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Basic Operations

  In chapter 3 we defined two basic representations for reals in a closed interval using streams of signed binary digits and streams of dyadic digits. We then used these to define (mantissa, exponent) representations for numbers on the whole real line and a representation of reals as a stream of nested intervals. We also discussed some properties of these representations, and considerations which apply when we define algorithms on them.

In this chapter we give algorithms for the basic arithmetic operations and some useful auxiliary functions used to implement them. The algorithms given here are used to implement the basic arithmetic operations in the calculator, and form the basis for higher level transcendental functions and the functional operations in chapter 5.

The main representation used to implement operations within the calculator is the signed binary (mantissa, exponent) representation. The (mantissa, exponent) representation is required because the stream representations are not closed under addition, subtraction, or division. The signed binary representation is chosen because it is simpler to use when developing certain algorithms, and because it does not suffer from the problem of dyadic digit swell discussed in chapter 7.

In order to implement the (mantissa, exponent) operations addition, subtraction, and multiplication, we use the stream operations average and multiplication (as the stream representations are closed under average and multiplication). These stream operations are also used to implement other algorithms including division.

Although the signed binary stream operation is the main representation used here, the dyadic digit stream representation is also extremely useful as an intermediate representation to simplify the division algorithm, and it is used in Alex Simpson's algorithms for functional operations [26]. In addition, the average and multiplication algorithms for the dyadic stream representation are considerably simpler than those for the signed binary representation, and it is helpful to understand these before developing equivalent algorithms for the signed binary representation.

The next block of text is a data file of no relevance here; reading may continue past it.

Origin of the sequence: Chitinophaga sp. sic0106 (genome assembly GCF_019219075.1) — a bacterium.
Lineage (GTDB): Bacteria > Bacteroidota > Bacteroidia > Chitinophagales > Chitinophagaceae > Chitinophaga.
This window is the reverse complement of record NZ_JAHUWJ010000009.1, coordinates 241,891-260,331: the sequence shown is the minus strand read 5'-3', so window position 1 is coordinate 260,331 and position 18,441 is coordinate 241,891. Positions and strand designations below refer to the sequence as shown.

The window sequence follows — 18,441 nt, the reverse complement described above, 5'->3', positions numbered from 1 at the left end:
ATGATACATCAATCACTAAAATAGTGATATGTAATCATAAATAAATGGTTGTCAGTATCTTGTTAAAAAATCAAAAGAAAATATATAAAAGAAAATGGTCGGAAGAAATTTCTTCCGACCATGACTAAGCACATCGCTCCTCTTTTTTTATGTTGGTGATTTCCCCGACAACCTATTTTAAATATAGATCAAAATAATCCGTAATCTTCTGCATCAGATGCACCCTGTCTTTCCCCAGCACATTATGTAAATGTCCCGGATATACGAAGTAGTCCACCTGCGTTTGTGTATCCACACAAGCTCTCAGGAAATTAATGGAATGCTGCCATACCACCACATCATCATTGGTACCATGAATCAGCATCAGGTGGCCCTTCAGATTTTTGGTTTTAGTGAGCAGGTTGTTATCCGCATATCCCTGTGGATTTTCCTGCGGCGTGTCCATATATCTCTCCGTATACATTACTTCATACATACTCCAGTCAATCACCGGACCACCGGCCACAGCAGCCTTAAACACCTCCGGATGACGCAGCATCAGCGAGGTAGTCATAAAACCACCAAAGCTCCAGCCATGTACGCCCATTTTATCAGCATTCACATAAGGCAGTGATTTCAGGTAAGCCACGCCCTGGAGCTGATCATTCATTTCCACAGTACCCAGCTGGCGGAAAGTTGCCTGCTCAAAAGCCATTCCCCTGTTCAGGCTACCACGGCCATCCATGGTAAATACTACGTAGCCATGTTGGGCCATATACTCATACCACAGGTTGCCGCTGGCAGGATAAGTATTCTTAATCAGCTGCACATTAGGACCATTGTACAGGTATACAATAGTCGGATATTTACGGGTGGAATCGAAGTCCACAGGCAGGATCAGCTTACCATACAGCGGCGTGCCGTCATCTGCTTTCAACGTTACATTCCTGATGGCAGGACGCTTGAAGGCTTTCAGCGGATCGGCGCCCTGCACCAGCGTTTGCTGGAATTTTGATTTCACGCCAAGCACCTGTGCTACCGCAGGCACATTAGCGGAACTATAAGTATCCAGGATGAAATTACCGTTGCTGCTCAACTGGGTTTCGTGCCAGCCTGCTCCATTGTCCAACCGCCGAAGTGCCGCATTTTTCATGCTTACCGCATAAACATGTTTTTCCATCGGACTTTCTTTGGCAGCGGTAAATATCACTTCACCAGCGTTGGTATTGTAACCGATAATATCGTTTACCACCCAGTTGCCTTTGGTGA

The chapter is structured as follows. We first develop algorithms for the auxiliary operations, some of which are used with both dyadic and signed binary stream representations, and some of which are only developed for the signed binary streams. Next we give the algorithms for average and multiplication using the dyadic stream representation, and then for the signed binary stream representation. We also give and algorithm for division of a signed binary stream by an integer. Lastly we give the (mantissa, exponent) algorithms for the basic operations addition, subtraction, multiplication, and division.

The algorithms for the primitive operations on dyadic digits using the representation adopted in the implementation, which are required for the algorithms for auxiliary functions and basic operations on dyadic streams, are given in appendix A.

Presented here are algorithms for division of two numbers in the signed binary (mantissa, exponent) representation, and for the direct multiplication of two streams in signed binary representation without going via the dyadic stream representation. These two algorithms are entirely my own work. The remaining algorithms are already known, and the majority of these were described, at least in some a general form, in personal communications with Alex Simpson and Martín Escardó.

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Martin Escardo